A Bank With $49 Trillion In Derivatives Exposure Is Melting Down Before Our Eyes
Could it be possible that we are on the verge of the next “Lehman Brothers moment”?
Deutsche Bank is the most important bank in all of Europe, it has 49 trillion dollars in exposure to derivatives, and most of the largest “too big to fail banks” in the United States have very deep financial connections to the bank. In other words, the global financial system simply cannot afford for Deutsche Bank to fail, and right now it is literally melting down right in front of our eyes. For years I have been warning that this day would come, and even though it has been hit by scandal after scandal, somehow Deutsche Bank was able to survive until now. But after what we have witnessed in recent days, many now believe that the end is near for Deutsche Bank. On July 7th, they really shook up investors all over the globe when they laid off 18,000 employees and announced that they would be completely exiting their global equities trading business…
It takes a lot to rattle Wall Street.
But Deutsche Bank managed to. The beleaguered German giant announced on July 7 that it is laying off 18,000 employees—roughly one-fifth of its global workforce—and pursuing a vast restructuring plan that most notably includes shutting down its global equities trading business.
Though Deutsche’s Bloody Sunday seemed to come out of the blue, it’s actually the culmination of a years-long—some would say decades-long—descent into unprofitability and scandal for the bank, which in the early 1990s set out to make itself into a universal banking powerhouse to rival the behemoths of Wall Street.
These moves may delay Deutsche Bank’s inexorable march into oblivion, but not by much.
And as Deutsche Bank collapses, it could take a whole lot of others down with it at the same time. According to Wall Street On Parade, the bank had 49 trillion dollars in exposure to derivatives as of the end of last year…
During 2018, the serially troubled Deutsche Bank – which still has a vast derivatives footprint in the U.S. as counterparty to some of the largest banks on Wall Street – trimmed its exposure to derivatives from a notional €48.266 trillion to a notional €43.459 trillion (49 trillion U.S. dollars) according to its 2018 annual report. A derivatives book of $49 trillion notional puts Deutsche Bank in the same league as the bank holding companies of U.S. juggernauts JPMorgan Chase, Citigroup and Goldman Sachs, which logged in at $48 trillion, $47 trillion and $42 trillion, respectively, at the end of December 2018 according to the Office of the Comptroller of the Currency (OCC). (See Table 2 in the Appendix at this link.)
Yes, the actual credit risk to Deutsche Bank is much, much lower than the notional value of its derivatives contracts, but we are still talking about an obscene amount of exposure.
And this is especially true when we consider the state of Deutsche Bank’s balance sheet. According to Nasdaq.com, as of the end of last year the bank had total assets of 1.541 trillion dollars and total liabilities of 1.469 trillion dollars.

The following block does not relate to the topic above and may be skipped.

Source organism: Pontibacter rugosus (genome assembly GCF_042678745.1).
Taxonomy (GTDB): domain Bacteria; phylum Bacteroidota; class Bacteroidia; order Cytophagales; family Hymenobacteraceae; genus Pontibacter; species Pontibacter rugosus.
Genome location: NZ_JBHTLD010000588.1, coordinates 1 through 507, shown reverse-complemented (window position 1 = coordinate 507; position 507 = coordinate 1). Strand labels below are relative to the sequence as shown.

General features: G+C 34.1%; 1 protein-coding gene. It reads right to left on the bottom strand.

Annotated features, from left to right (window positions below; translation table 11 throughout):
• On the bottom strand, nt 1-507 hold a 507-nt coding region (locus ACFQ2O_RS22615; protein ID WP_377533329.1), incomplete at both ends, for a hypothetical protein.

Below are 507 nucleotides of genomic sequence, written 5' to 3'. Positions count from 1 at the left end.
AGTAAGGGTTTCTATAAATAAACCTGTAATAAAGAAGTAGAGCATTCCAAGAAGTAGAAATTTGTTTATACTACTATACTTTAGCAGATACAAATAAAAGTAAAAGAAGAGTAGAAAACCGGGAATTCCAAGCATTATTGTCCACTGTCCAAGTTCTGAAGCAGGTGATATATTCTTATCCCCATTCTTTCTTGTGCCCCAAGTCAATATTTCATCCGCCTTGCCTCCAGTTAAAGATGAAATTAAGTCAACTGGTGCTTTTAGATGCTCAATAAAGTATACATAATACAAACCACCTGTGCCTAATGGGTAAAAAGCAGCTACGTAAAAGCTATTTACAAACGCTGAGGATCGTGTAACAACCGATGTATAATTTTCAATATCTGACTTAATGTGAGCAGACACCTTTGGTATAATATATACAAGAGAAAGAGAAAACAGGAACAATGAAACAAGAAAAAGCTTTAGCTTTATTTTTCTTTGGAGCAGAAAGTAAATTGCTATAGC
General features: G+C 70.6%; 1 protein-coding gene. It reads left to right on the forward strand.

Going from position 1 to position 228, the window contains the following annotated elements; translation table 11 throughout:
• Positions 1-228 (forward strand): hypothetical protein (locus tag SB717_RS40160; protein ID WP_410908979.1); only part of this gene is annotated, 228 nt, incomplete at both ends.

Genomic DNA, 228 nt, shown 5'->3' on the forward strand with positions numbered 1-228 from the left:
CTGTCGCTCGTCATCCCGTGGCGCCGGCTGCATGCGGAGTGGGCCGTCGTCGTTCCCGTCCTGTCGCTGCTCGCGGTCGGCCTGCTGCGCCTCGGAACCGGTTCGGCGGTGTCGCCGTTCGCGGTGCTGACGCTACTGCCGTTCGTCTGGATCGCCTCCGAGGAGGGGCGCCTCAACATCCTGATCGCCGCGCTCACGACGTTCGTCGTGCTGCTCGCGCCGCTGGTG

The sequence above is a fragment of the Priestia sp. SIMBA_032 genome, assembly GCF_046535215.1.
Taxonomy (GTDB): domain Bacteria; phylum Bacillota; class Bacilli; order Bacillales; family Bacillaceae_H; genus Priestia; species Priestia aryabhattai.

In other words, there wasn’t much equity there at the end of December, and things have deteriorated rapidly since that time. In fact, it is being reported that a billion dollars a day is being pulled out of the bank at this point.
I know that most Americans don’t really care if Deutsche Bank lives or dies, but as the New York Post has pointed out, the failure of Deutsche Bank could quickly become a major crisis for the entire global financial system…
But the important fact to remember is that Deutsche Bank traded these derivatives with other financial firms. So, is this going to be another Lehman Brothers situation whereby one bank’s problems becomes other banks’ problems?
Pay close attention to this.
If the situation gets out of hand, the Federal Reserve and other central banks will have no choice but to cut interest rates even if it’s not the best thing for the world economies.
We know that Deutsche Bank’s derivative tentacles extend into most of the major Wall Street banks. According to a 2016 reportfrom the International Monetary Fund (IMF), Deutsche Bank is heavily interconnected financially to JPMorgan Chase, Citigroup, Goldman Sachs, Morgan Stanley and Bank of America as well as other mega banks in Europe. The IMF concluded that Deutsche Bank posed a greater threat to global financial stability than any other bank as a result of these interconnections – and that was when its market capitalization was tens of billions of dollars larger than it is today.
Until these mega banks are broken up, until the Fed is replaced by a competent and serious regulator of bank holding companies, and until derivatives are restricted to those that trade on a transparent exchange, the next epic financial crash is just one counterparty blowup away.
As long as I have been doing this, I have been warning my readers to watch the global derivatives market. It played a starring role during the last financial crisis, and it will play a starring role in the next one too.
The fundamental structural problems that were exposed during 2008 and 2009 were never fixed. In fact, many would argue that the global financial system is even more vulnerable today than it was back during that time.
And now it appears that the next “Lehman Brothers moment” may be playing out right in front of our eyes.
Now more than ever, keep a close eye on Deutsche Bank, because it appears that they could be the first really big domino to fall.